The Conspiracy

Israeli Apartheid Week Begins, Blame Game Commences

Today, the sixth incarnation of Israeli Apartheid Week gets underway.  Aiming to amplify international calls for the BDS movement–that is, the boycott of Israeli goods, divestment from the Israeli economy and placement of sanctions on Israeli imports, respectively–organizers have planned various demonstrations in more than 40 international cities over the next 14 days.  And though 14 days is clearly not a week, I’m sure we can all agree Israeli Apartheid Week sounds much better than the Israeli Apartheid Fortnight.  Personally, I would’ve preferred something like “Two Weeks of Bashing Bibi and His Cronies in Israel’s Military-Security Complex, But NOT Jews In General, While Also Shedding Light on Legitimate Palestinian Grievances.”  But alas, that’s just me.

Whatever we call it, Israeli Apartheid Week cannot be dismissed as quickly as its ill-conceived moniker.  To those who point to its potentially damaging repercussions, claiming the demonstrations are merely means to incite hatred and stoke the flames of Anti-Semitism, I disagree.  Simply put, the damage is already done; the crazies hate the Jews, with or without reason, and will go on hating us.  There’s little that Israel, or Jews, can do to change this fact.  No, the real reason we cannot disregard all the films, the demonstrations, and the speeches is because they’re coming more and more frequently from intelligent, rational people and organizations, many Jews included.

The shaded areas, designated as homelands, took up 13% of South Africas land mass but contained its entire black population.

The shaded areas, designated as 'homelands,' took up 13% of South Africa's land mass but contained its entire black population.

And like it or not, I consider myself an intelligent, rational person.  I’m also a scholar of South African history, and while I see many differences in that country’s Apartheid past and Israel’s current situation, there are also unmistakable similarities.  Perhaps the most blatant is Israel’s restrictions on where Palestinians can live.  While the Palestinians are cordoned off in the West Bank and Gaza, Jewish settlers – with the promise of military protection and generous tax breaks, among other things – continue to seize disputed lands.  This mirrors South Africa’s Land Act and the later Group Areas Act, which forced many blacks and coloureds from their homes.  The fact that Palestinians have no vote in Israel also invites the comparison to Apartheid South Africa.

So, to call Israel an Apartheid state is not without provocation.  True, there are no segregated beaches here, as this author points out.  But, do there need to be?  It’s not as if a Gazan – or, for that matter, a resident of Nablus – can leisurely stroll the Tel Aviv promenade.  In fact, Gazans often can’t even go fishing off their own coastline.  Israel is segregated; I don’t need a sign on the beach to tell me so.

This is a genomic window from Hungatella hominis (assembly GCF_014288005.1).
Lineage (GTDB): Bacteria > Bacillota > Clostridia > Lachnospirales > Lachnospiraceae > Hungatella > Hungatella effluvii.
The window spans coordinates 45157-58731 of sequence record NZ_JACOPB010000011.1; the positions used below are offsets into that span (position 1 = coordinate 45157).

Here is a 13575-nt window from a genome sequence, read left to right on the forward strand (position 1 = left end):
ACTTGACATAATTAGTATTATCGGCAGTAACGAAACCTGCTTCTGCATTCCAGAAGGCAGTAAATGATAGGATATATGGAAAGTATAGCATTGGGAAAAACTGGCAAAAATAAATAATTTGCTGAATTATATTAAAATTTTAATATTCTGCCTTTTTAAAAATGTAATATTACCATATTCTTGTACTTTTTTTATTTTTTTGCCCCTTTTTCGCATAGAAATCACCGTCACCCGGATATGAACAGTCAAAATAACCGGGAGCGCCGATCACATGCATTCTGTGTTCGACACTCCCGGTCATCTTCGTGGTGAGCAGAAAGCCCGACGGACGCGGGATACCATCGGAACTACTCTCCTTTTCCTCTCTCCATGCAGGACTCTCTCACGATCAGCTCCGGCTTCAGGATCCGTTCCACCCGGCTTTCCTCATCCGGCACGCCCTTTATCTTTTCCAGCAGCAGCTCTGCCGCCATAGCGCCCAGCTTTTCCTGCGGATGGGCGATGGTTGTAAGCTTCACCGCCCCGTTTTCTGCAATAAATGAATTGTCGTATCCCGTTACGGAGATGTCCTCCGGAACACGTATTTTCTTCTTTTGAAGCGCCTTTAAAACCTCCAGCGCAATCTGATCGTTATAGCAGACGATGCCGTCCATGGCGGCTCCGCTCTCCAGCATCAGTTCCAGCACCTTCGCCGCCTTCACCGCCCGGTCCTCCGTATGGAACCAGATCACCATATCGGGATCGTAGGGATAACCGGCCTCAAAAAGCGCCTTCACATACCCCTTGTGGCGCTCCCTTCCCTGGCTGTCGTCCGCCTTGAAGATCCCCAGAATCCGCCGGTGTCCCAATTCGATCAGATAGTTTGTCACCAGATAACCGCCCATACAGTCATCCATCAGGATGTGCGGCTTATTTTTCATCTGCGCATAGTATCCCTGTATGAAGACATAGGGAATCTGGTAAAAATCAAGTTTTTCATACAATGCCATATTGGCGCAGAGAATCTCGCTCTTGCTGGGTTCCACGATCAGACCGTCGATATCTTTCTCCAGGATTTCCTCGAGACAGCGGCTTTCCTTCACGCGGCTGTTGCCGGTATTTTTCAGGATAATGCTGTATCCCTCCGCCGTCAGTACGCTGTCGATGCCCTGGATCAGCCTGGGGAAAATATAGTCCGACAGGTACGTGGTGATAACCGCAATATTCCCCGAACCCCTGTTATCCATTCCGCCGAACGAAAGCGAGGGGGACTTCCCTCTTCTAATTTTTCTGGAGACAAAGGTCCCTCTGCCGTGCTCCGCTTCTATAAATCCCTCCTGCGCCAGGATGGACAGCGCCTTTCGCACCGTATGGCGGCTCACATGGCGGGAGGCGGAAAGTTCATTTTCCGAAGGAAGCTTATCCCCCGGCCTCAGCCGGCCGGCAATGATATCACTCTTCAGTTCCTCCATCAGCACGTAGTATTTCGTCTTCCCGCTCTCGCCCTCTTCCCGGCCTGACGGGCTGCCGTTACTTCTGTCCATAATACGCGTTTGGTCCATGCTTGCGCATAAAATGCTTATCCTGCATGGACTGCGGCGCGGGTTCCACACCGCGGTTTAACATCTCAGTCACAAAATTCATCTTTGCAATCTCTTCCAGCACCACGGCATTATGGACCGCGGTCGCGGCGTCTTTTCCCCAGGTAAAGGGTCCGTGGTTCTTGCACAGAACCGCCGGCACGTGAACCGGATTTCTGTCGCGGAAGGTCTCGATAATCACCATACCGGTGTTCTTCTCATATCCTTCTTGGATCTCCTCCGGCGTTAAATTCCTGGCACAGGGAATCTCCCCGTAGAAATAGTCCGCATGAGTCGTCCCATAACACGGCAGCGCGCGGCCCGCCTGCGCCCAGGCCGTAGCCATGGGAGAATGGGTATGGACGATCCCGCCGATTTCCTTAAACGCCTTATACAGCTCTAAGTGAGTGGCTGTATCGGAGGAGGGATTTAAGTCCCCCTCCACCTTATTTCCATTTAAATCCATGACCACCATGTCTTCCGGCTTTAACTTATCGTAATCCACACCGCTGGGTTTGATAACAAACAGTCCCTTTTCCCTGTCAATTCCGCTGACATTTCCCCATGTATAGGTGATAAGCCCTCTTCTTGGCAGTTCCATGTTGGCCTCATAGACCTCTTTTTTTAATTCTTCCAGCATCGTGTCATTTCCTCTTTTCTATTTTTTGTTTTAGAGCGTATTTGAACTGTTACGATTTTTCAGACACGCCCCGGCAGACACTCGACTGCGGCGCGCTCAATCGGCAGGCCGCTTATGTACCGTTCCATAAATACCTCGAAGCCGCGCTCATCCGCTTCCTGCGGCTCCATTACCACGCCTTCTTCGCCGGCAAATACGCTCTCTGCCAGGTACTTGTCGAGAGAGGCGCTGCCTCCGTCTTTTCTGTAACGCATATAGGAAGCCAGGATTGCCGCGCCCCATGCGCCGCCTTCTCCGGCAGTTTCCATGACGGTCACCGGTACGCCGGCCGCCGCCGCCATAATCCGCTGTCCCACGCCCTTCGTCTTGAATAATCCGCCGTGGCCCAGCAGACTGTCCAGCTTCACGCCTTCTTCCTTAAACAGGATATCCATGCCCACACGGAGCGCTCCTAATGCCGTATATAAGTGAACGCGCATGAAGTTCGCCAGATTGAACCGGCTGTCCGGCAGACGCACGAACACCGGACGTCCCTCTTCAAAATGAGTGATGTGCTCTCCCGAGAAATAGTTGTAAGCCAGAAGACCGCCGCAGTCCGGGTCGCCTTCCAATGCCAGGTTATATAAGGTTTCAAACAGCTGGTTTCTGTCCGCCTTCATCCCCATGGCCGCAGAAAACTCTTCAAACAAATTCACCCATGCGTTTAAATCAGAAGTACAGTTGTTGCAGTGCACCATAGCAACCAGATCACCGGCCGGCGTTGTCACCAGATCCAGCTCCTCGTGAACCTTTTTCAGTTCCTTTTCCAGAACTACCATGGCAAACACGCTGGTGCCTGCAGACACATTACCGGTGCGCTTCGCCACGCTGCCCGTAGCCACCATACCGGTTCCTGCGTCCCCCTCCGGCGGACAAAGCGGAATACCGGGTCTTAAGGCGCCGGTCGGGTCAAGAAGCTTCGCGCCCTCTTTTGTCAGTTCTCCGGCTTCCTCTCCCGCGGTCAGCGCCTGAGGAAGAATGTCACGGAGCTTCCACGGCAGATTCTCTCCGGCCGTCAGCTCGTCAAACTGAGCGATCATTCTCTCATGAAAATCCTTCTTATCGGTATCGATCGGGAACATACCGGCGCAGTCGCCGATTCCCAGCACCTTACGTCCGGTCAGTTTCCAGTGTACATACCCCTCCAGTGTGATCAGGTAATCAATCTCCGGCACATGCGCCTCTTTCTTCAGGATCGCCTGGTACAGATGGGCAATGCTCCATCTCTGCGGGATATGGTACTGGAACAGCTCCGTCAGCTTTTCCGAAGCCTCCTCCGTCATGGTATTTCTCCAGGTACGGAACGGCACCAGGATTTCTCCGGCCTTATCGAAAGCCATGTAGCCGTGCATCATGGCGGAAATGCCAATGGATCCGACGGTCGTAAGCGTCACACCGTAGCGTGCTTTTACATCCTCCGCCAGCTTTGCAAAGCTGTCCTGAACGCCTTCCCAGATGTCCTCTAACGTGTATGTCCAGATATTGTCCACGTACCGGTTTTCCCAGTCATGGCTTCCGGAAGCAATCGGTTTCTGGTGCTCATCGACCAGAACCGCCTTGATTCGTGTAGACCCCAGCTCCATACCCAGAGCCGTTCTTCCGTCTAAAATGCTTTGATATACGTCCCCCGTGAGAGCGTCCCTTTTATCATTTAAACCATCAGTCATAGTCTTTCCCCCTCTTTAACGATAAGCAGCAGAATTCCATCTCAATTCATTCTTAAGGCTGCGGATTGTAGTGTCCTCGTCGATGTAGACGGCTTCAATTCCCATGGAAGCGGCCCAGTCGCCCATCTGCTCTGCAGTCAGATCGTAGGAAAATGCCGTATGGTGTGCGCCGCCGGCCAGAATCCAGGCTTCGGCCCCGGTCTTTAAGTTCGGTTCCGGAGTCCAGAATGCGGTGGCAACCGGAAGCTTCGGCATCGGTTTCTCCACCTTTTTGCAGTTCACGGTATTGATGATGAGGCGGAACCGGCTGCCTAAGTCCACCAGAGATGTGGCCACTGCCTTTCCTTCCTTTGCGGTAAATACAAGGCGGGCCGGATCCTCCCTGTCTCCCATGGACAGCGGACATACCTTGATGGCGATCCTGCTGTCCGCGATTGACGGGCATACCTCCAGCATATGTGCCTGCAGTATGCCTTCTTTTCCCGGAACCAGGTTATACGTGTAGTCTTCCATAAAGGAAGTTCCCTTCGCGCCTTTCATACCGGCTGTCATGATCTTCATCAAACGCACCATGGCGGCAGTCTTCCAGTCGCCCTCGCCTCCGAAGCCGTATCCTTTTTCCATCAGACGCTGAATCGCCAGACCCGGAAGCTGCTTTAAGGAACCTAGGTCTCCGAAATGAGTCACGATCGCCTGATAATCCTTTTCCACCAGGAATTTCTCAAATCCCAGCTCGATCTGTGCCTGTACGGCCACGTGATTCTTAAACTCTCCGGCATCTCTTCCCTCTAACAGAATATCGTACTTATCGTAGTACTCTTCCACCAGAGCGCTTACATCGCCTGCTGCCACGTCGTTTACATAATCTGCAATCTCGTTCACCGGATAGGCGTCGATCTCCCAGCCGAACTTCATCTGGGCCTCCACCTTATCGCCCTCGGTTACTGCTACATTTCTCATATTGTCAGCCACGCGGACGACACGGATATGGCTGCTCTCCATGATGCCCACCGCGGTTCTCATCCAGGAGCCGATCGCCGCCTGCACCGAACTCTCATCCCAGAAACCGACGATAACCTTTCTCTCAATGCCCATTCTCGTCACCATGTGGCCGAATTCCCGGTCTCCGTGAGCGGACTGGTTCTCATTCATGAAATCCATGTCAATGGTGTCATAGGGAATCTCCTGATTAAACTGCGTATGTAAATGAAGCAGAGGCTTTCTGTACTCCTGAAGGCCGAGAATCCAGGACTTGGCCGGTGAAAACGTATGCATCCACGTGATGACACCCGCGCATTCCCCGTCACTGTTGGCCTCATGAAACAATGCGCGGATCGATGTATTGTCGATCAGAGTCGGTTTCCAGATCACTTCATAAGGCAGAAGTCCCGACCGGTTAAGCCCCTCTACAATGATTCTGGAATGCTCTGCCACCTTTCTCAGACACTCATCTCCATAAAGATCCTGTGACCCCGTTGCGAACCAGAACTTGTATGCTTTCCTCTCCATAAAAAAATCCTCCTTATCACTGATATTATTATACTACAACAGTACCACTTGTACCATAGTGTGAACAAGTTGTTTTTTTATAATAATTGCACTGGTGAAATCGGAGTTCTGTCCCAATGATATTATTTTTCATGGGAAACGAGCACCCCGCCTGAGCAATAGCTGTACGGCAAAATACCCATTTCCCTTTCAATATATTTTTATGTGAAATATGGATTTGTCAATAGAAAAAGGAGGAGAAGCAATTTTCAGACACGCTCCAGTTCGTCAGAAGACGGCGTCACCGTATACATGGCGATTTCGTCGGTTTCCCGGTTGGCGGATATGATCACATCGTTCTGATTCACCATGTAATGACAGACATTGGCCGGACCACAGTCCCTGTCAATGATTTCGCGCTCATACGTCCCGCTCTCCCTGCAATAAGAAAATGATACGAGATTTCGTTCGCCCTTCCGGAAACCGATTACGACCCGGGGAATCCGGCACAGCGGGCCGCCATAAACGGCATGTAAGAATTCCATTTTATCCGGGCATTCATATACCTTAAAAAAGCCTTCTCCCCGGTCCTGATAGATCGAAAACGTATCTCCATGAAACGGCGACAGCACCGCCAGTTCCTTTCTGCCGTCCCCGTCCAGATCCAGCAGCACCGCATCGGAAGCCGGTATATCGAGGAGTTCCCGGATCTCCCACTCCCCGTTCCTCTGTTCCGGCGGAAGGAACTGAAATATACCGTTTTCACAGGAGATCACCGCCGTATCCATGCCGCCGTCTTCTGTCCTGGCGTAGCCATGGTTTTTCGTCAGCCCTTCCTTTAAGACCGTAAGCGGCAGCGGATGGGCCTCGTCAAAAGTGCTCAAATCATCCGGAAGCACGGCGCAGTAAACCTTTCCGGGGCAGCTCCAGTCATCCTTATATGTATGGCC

The fact is, Palestinians are oppressed.  Does that make Israel an Apartheid state?  That’s not for me to say.  However, as responsible, rational citizens, we must at least take heed of a movement that’s gaining considerable steam among politicians, religious leaders, and academics.  And before being so quick to dismiss Israeli Apartheid Week as Anti-Semitic or anti-Zionist, take a look at the evidence on the other side.

Sam Melamed is a Masa participant, participating in Career Israel, one of Masa Israel‘s 160 programs.

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11 Older Responses to “Israeli Apartheid Week Begins, Blame Game Commences”

  1. charlie radin
    March 1, 2010 at 4:33 pm #


    I work at Brandeis, am a former Middle East correspondent for the Boston Globe, and am writing a foreign affairs column for the Jewish Advocate in Boston about Israel Apartheid Fortnight. Please call me either in my office at 781 736-4210 or on cell 617 785-0916 about your recent post on this subject.

    Am on deadline and would appreciate it.



  2. Adl Supporter
    March 1, 2010 at 5:01 pm #

    Please see for more information on Israeli Apartheid Week.

  3. Ben Sales
    March 1, 2010 at 5:51 pm #

    Hi Sam,

    Please check out my response to your post in this blog:

    I’d love to hear your response!


  4. marce
    March 2, 2010 at 3:24 pm #

    Good job on calling others to investigate before defaulting to the ever popular slander of “anti-semitism” to silence criticism. Keep up the good work!

  5. David Olesker
    March 3, 2010 at 5:02 pm #

    Sam, the most telling part of your article is, “the crazies hate the Jews, with or without reason, and will go on hating us. There’s little that Israel, or Jews, can do to change this fact. No, the real reason we cannot disregard all the films, the demonstrations, and the speeches is because they’re coming more and more frequently from intelligent, rational people and organizations, many Jews included”. You go on to identify yourself as an “intelligent, rational person”, and announce yourself (at least partially) convinced by the apartheid analogy.